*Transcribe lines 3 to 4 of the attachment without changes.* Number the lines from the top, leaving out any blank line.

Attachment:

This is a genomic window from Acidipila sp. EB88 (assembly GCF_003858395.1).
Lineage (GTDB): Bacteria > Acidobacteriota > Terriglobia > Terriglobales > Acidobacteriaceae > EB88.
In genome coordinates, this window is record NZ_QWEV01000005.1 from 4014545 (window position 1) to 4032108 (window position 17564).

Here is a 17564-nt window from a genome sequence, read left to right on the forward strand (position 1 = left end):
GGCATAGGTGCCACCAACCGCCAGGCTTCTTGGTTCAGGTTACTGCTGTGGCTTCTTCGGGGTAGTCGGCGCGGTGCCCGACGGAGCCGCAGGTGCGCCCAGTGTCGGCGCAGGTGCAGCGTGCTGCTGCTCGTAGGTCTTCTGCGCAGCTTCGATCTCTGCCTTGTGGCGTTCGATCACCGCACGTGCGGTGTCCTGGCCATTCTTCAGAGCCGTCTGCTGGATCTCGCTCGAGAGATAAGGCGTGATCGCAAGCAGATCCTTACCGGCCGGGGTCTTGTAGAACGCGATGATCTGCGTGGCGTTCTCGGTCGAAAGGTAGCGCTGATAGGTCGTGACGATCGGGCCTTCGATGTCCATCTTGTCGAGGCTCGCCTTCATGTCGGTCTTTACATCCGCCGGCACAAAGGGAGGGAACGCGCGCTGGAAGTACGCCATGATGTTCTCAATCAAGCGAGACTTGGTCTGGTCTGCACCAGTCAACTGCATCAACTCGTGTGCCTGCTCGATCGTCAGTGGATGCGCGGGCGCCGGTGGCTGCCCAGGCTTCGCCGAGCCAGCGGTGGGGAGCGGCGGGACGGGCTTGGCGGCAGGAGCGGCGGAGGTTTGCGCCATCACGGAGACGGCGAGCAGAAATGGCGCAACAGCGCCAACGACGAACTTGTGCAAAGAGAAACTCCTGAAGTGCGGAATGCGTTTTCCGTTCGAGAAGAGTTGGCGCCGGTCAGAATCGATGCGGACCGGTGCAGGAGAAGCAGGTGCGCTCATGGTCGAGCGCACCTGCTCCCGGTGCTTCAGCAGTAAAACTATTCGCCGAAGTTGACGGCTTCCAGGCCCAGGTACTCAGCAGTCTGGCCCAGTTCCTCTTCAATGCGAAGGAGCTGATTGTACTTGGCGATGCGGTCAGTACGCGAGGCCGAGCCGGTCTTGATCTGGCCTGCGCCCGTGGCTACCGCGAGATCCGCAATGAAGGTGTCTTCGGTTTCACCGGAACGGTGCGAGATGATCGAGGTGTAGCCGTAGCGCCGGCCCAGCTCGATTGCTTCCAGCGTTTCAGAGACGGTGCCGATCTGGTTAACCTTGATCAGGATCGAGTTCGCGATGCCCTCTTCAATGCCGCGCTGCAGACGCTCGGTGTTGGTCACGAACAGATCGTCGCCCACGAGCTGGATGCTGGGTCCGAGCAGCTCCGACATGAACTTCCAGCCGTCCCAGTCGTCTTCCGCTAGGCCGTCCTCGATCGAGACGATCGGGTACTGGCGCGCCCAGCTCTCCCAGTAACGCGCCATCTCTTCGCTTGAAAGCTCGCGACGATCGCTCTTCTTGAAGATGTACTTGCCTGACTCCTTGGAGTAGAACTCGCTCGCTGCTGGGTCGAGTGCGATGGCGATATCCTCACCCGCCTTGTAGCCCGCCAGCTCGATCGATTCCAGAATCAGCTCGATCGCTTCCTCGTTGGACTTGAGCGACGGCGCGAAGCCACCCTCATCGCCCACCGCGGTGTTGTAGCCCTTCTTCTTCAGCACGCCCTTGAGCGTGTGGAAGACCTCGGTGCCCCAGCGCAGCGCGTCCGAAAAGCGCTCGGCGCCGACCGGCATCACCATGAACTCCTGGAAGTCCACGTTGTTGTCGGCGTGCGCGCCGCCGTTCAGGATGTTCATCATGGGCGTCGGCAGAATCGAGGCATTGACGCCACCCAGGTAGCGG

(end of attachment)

In genome coordinates, this window is record NZ_QWEV01000005.1 from 4014545 (window position 1) to 4032108 (window position 17564).

Here is a 17564-nt window from a genome sequence, read left to right on the forward strand (position 1 = left end):